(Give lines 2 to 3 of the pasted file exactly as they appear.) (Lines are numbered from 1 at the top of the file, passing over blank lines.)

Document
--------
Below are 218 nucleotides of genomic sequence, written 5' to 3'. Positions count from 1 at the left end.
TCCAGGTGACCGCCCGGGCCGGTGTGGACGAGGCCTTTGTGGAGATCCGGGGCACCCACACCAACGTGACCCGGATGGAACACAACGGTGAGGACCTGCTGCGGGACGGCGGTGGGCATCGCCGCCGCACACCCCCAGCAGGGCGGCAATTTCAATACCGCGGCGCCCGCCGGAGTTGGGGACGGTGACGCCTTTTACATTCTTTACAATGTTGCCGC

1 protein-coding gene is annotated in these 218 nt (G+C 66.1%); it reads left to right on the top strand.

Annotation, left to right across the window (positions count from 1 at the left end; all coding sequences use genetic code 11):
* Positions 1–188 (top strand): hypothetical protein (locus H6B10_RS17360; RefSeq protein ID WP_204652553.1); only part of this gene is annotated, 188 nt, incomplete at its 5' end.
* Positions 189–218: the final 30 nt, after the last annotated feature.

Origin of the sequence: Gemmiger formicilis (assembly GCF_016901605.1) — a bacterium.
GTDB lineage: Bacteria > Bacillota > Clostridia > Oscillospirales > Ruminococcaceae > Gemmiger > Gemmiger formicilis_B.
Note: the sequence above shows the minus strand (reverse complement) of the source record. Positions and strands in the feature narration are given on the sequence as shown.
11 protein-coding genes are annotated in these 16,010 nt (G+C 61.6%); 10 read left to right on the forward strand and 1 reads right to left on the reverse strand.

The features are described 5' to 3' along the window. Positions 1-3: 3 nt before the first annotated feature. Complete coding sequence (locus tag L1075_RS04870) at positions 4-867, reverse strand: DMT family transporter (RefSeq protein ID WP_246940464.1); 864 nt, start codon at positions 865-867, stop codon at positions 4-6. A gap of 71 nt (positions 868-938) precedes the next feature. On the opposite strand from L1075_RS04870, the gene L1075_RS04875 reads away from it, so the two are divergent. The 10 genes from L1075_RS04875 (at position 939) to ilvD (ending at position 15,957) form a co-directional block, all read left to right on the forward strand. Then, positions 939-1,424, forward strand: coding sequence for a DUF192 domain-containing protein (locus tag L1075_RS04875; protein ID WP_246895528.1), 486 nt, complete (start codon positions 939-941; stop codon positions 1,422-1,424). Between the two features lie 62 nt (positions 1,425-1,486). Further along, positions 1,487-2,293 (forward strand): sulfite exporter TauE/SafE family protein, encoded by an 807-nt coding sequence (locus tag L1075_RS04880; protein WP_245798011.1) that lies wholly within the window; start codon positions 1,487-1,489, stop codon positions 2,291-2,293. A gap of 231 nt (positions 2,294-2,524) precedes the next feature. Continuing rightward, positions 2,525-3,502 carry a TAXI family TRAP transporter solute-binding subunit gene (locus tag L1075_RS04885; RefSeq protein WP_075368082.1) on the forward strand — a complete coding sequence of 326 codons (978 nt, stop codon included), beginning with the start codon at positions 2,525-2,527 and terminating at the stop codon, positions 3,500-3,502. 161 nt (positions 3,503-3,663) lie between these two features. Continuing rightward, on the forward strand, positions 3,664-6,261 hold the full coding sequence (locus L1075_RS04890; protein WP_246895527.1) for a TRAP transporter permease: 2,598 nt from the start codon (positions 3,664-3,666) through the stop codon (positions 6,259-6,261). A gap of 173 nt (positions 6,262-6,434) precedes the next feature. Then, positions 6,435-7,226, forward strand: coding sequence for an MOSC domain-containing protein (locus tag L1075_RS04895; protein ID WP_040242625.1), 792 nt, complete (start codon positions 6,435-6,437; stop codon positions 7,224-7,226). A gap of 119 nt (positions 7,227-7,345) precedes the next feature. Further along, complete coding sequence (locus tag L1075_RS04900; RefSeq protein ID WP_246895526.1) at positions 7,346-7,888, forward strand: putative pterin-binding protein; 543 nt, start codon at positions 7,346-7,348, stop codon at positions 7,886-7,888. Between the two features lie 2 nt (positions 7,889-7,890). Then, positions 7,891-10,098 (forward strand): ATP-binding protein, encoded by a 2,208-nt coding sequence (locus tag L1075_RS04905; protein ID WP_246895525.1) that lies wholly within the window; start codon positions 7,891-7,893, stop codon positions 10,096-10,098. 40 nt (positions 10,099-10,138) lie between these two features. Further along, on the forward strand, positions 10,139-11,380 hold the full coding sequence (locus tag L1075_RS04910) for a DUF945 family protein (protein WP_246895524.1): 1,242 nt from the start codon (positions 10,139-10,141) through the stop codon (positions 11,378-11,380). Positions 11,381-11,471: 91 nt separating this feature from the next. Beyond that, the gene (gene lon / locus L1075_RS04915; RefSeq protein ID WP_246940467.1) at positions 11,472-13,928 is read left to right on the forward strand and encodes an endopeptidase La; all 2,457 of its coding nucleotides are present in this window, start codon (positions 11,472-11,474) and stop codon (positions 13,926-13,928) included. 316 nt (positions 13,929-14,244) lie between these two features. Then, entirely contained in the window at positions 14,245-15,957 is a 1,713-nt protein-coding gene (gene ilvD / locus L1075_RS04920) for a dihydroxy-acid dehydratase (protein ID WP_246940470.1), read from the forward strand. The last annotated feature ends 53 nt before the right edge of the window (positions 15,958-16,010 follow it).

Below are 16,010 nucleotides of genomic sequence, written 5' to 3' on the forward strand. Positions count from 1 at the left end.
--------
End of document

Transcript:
TCCAGGTGACCGCCCGGGCCGGTGTGGACGAGGCCTTTGTGGAGATCCGGGGCACCCACACCAACGTGACCCGGATGGAACACAACGGTGAGGACCTGCTGCGGGACGGCGGTGGGCATCGCCGCCGCACACCCCCAGCAGGGCGGCAATTTCAATACCGCGGCGCCCGCCGGAGTTGGGGACGGTGACGCCTTTTACATTCTTTACAATGTTGCCGC

1 protein-coding gene is annotated in these 218 nt (G+C 66.1%); it reads left to right on the top strand.